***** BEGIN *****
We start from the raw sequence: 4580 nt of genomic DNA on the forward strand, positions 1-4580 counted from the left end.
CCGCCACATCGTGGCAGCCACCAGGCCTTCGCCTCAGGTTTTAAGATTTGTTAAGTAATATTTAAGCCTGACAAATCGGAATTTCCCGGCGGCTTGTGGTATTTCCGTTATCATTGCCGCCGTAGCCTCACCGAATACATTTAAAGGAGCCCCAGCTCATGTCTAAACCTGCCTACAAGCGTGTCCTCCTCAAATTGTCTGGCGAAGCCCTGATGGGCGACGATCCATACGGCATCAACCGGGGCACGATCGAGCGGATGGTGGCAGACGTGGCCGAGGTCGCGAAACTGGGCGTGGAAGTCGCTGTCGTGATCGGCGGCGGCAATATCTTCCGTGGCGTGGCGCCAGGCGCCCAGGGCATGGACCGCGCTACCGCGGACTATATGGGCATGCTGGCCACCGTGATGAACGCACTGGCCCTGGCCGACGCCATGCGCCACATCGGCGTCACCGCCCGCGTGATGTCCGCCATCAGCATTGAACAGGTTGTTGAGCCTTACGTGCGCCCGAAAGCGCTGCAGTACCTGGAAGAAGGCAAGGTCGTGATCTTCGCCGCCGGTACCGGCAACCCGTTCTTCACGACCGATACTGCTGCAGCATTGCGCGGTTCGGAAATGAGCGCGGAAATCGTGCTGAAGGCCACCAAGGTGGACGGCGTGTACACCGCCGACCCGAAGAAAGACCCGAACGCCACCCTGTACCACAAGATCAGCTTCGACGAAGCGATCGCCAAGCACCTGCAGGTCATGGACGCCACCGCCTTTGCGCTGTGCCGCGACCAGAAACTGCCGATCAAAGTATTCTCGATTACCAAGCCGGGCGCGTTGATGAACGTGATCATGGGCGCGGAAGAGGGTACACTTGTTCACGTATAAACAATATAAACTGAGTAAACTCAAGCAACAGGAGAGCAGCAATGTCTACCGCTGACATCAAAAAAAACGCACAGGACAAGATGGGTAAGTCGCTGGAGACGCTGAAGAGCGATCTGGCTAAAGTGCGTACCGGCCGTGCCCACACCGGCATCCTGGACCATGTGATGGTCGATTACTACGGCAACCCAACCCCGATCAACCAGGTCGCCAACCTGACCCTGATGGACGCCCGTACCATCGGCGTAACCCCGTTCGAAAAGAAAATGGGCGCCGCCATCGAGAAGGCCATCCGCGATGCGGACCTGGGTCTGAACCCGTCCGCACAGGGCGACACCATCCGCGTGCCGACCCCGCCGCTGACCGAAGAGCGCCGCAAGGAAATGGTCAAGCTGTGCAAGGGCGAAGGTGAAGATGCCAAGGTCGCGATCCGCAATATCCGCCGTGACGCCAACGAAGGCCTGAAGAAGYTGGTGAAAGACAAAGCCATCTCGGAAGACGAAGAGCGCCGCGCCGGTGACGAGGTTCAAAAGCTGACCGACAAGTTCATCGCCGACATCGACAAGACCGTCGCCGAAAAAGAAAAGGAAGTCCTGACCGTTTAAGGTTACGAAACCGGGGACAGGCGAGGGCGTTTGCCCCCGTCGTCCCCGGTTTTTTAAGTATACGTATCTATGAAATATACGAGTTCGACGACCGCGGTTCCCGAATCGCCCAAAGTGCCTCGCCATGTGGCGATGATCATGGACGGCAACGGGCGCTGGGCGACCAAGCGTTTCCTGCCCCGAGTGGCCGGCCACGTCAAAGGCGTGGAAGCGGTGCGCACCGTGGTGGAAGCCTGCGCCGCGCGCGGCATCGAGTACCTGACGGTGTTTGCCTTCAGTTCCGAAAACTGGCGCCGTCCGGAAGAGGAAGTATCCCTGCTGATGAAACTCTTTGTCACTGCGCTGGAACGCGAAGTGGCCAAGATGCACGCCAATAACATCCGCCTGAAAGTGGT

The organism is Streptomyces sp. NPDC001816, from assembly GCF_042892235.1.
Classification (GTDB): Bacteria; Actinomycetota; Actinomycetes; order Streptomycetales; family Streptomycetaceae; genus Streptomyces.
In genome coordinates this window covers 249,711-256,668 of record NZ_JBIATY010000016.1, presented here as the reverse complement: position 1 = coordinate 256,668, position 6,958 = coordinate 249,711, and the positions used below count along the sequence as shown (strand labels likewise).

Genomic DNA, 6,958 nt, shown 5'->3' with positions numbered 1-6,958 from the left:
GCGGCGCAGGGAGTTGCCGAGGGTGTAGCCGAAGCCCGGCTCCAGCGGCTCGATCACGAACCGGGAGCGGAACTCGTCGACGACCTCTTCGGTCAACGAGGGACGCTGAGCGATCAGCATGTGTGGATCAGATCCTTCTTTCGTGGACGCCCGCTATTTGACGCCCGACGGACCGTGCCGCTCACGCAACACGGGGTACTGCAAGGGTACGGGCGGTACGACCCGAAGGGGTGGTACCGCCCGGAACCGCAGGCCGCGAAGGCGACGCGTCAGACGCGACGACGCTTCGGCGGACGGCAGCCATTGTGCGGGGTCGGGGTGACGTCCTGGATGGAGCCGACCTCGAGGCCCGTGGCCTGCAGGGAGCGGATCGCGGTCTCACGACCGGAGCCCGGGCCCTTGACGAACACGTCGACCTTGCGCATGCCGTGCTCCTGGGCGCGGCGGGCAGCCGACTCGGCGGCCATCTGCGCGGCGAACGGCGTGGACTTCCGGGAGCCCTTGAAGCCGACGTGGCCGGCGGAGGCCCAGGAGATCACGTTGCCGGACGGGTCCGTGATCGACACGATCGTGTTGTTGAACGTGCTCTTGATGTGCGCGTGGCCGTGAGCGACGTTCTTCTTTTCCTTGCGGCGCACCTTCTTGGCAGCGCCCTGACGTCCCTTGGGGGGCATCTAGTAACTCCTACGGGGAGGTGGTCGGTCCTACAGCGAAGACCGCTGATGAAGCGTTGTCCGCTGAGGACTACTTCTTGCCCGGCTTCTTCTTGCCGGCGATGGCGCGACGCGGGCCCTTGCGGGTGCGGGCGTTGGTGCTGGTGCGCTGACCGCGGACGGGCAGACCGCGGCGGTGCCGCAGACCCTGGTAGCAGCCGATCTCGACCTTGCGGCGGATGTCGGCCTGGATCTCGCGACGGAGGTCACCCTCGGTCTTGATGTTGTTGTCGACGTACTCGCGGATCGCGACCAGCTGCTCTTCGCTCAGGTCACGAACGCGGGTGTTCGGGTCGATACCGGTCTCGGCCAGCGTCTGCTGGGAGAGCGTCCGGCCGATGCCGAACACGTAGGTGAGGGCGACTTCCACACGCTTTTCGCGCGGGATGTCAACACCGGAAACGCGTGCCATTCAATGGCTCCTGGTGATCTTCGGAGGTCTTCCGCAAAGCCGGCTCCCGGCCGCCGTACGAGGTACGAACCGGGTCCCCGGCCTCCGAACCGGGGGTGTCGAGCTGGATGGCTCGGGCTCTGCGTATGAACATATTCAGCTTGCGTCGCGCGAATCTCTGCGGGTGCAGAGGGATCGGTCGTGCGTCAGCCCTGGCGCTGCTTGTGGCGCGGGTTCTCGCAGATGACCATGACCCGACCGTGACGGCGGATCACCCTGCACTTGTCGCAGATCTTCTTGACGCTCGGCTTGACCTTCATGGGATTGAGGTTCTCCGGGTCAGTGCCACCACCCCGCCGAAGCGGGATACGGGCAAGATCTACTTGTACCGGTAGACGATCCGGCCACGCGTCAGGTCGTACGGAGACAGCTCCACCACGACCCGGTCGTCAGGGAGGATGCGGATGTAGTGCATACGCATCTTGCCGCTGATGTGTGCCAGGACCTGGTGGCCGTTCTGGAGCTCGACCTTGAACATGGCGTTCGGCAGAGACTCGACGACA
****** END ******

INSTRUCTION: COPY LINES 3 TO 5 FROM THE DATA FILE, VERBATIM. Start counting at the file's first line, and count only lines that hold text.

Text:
The organism is Streptomyces sp. NPDC001816, from assembly GCF_042892235.1.
Classification (GTDB): Bacteria; Actinomycetota; Actinomycetes; order Streptomycetales; family Streptomycetaceae; genus Streptomyces.
In genome coordinates this window covers 249,711-256,668 of record NZ_JBIATY010000016.1, presented here as the reverse complement: position 1 = coordinate 256,668, position 6,958 = coordinate 249,711, and the positions used below count along the sequence as shown (strand labels likewise).